To explore the signaling defects in relation to B-cell survival, we analyzed expression of proapoptotic and antiapoptotic genes in B cells lacking Rictor. RNA encoding the prosurvival protein Bcl-XL (Bcl2l1) decreased and FoxO-regulated proapoptotic Bim (Bcl2l11) messenger RNA (mRNA) increased in freshly isolated mature B cells of Vav-Cre Rictorfl/fl mice (Figure 6A). Changes in survival gene regulation were also observed when purified B cells rendered acutely Rictor-deficient (tamoxifen-treated WT and ROSA26-Cre-ERT2 Rictorfl/fl mice before any perturbation in numbers or subsets) were stimulated through the BCR or with BAFF. In contrast to controls, BCR stimulation of acutely Rictor-deficient B cells induced neither the NF-κB target Nfkb2 nor the prosurvival genes Mcl1 and Bcl2l1 (Figure 6B). This impaired induction was confirmed for Mcl-1 and Bcl-XL proteins (supplemental Figure 3C-D). Conversely, BCR-driven suppression of proapoptotic genes Bbc3 (encoding Puma) and Bcl2l11 (Bim) was attenuated in Rictor-deficient B cells (Figure 6B). PIM kinases enhance B-cell survival, and NF-κB2 mediates BAFF induction of PIM2.39 BAFF failed to induce PIM2 mRNA in Rictor-deficient B cells, consistent with their attenuated NF-κB2 generation (Figure 6B). These data indicate that Rictor assists in setting an appropriate balance of prosurvival and proapoptotic gene expression in B cells.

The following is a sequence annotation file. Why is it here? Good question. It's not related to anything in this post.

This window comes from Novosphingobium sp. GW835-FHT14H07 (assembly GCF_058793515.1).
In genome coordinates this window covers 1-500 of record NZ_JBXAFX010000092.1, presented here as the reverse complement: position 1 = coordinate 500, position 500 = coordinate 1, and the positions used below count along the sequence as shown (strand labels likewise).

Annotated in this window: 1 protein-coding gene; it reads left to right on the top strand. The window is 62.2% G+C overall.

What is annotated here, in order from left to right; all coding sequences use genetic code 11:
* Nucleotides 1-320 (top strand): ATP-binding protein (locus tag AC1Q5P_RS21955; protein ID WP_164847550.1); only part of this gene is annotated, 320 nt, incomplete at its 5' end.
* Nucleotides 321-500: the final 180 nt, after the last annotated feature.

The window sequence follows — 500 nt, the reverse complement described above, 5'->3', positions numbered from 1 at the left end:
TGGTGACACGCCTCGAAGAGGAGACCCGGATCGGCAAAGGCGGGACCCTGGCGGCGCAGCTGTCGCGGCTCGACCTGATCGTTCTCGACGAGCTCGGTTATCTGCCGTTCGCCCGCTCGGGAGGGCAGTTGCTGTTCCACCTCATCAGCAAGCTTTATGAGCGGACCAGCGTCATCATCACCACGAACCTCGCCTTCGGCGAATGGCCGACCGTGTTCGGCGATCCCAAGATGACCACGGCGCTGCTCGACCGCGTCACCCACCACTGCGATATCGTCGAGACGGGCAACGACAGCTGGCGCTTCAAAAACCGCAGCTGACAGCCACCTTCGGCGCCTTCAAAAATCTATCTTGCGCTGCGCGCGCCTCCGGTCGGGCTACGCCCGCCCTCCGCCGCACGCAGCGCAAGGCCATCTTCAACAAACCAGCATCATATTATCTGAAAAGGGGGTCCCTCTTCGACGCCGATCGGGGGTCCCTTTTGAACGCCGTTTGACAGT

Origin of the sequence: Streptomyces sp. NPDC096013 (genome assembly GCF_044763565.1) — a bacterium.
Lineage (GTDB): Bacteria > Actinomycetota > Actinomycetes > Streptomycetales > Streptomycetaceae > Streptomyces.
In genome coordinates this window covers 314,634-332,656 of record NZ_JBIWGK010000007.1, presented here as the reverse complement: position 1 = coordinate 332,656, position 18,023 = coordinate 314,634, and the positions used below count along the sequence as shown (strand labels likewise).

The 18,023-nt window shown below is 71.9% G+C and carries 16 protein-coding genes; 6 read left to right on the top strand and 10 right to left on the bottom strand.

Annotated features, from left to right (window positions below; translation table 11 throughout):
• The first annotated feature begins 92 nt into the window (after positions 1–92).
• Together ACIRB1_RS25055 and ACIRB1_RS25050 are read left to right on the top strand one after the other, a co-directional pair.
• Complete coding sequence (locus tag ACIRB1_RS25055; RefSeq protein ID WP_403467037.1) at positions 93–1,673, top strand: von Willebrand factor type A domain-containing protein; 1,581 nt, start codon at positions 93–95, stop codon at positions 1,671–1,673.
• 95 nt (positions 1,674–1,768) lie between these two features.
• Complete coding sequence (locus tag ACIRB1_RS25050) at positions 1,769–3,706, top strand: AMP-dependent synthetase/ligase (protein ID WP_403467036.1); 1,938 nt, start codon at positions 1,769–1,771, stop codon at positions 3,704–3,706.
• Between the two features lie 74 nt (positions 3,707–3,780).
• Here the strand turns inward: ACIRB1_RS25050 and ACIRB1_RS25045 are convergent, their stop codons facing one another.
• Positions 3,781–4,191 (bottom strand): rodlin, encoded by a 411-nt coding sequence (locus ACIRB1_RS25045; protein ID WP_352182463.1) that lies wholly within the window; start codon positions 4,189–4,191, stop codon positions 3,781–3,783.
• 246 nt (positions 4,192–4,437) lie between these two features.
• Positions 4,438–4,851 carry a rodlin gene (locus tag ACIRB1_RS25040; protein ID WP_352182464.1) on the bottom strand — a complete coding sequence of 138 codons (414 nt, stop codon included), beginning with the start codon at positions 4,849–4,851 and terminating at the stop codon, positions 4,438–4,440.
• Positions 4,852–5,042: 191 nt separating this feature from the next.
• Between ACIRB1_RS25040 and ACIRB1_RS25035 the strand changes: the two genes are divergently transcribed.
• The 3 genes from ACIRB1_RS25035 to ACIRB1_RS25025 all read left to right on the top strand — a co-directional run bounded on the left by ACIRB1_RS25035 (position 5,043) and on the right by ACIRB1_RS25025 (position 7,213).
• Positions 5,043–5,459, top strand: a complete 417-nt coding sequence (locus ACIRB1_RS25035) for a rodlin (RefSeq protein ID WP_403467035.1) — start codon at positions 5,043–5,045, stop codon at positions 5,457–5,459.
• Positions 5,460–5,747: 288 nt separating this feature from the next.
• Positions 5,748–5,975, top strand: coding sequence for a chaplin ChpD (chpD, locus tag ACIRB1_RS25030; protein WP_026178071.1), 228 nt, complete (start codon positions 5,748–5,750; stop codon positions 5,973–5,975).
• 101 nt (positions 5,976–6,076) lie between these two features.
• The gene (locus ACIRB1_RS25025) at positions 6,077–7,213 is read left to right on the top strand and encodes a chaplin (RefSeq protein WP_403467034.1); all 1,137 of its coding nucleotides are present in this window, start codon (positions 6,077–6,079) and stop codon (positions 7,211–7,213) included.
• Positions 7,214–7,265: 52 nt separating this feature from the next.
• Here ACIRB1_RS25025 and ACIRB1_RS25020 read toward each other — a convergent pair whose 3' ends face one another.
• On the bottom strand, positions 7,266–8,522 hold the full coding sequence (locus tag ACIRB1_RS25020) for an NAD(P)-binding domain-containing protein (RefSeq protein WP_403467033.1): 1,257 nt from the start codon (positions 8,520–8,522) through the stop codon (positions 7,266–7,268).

Figure 6

Rictor regulates induction of prosurvival genes and suppression of proapoptotic genes. (A) Relative expression of Bcl2 family genes ex vivo. Mature (AA4.1) B cells were purified from Vav-Cre Rictorfl/fl (cKO) or control mice and were analyzed by qRT2-PCR. Shown are the mean (± SEM) concentrations of mRNA in cKO relative to WT, averaging 5 mice. (B) qRT2-PCR was performed on RNA from purified B cells of Cre-ERT2 Rictorfl/fl or control mice, pretreated with tamoxifen (2 weeks; before observed distortion in B-cell populations) as in Figure 3A, after culture (24 hours) with anti-IgM or BAFF. Shown are the means (±SEM) of relative expression for the indicated mRNA averaging results from 3 (BAFF) or 4 (anti-IgM) independent experiments.

B-cell–intrinsic Rictor contribution to antibody responses